Kapoor's grand vision: an awesome feat of engineering as much as a towering work of art
Wednesday 09 October 2002
When Tate Modern opened 30 months ago, one defining feature was the 155m-long and 35m-high Turbine Hall by which visitors entered. It was not climate-controlled, so works on canvas or paper could not be be hung there. And the hall was cut by two bridges, one above the other, the lower fixed, the upper moveable, so turbines could be moved.
Yet Unilever had given £250,000 a year to fill this space with art. In the first year, Louise Bourgeois perched a giant spider on the fixed bridge with viewing towers beyond, so visitors saw no art until they were half-way down the hall. Last year, Juan Munoz's split-level work filled only the back half. How could anyone make an impact in this huge space?
This year, the ingenious Anish Kapoor has created a sculpture in stretched PVC occupying the entire space, and negotiating those bridges. The work is made of three steel rings connected by the PVC membrane so taut it seems as solid as cast bronze.
The nerves of all involved were equally stretched when engineers had to work all night to finish installation for the opening today. The work is as much a feat of engineering as artistic vision. Arup, which also built the Millennium (wobbly) Bridge, admitted the project had been "a nightmare and worry". Kapoor, a former winner of the Turner prize, said yesterday that size was not the point. "What I am interested in is that sense of, 'Wow'."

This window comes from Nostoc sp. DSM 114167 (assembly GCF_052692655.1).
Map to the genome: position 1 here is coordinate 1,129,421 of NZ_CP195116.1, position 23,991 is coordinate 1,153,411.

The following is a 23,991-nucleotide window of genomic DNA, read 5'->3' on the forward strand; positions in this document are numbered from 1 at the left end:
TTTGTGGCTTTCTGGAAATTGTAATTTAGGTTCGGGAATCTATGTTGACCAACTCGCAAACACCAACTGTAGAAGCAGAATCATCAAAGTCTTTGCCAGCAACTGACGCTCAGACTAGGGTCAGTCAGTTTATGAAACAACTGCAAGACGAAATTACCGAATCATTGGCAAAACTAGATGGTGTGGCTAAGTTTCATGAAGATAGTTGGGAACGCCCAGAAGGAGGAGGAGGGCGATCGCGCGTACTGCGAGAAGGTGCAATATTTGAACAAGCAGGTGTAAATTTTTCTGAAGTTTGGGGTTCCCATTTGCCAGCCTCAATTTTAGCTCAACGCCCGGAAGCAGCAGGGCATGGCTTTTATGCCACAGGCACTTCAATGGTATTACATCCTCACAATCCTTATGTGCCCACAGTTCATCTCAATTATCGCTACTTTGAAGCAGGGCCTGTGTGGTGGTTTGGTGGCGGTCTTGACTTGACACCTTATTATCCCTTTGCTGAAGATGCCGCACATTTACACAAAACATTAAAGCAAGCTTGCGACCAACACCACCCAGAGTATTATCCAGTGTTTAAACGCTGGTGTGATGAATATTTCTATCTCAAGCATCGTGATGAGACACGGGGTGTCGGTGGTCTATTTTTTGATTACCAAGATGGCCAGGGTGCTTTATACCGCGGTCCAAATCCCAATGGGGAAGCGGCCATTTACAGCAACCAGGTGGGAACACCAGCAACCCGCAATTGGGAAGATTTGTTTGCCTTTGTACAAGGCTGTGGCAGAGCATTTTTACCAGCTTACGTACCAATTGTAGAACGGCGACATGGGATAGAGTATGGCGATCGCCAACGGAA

Five years ago, he did something similar at Baltic, the arts centre on the Tyne, when it had been reduced to an outer shell. That PVC sculpture appeared to resemble a huge, double trumpet.
At either end of the Tate hall there is a vast, ear-trumpet-like opening that thins as you move down the building. Then, where the structure passes over the bridges, it opens and widens, downwards and outwards, like a greedy mouth. The whole thing can be taken in only from the viewing windows of the top gallery floor. From there, Kapoor's reference to Titian's painting of the agonising death of a Greek satyr, The Flaying of Marsyas, begins to make metaphorical sense.
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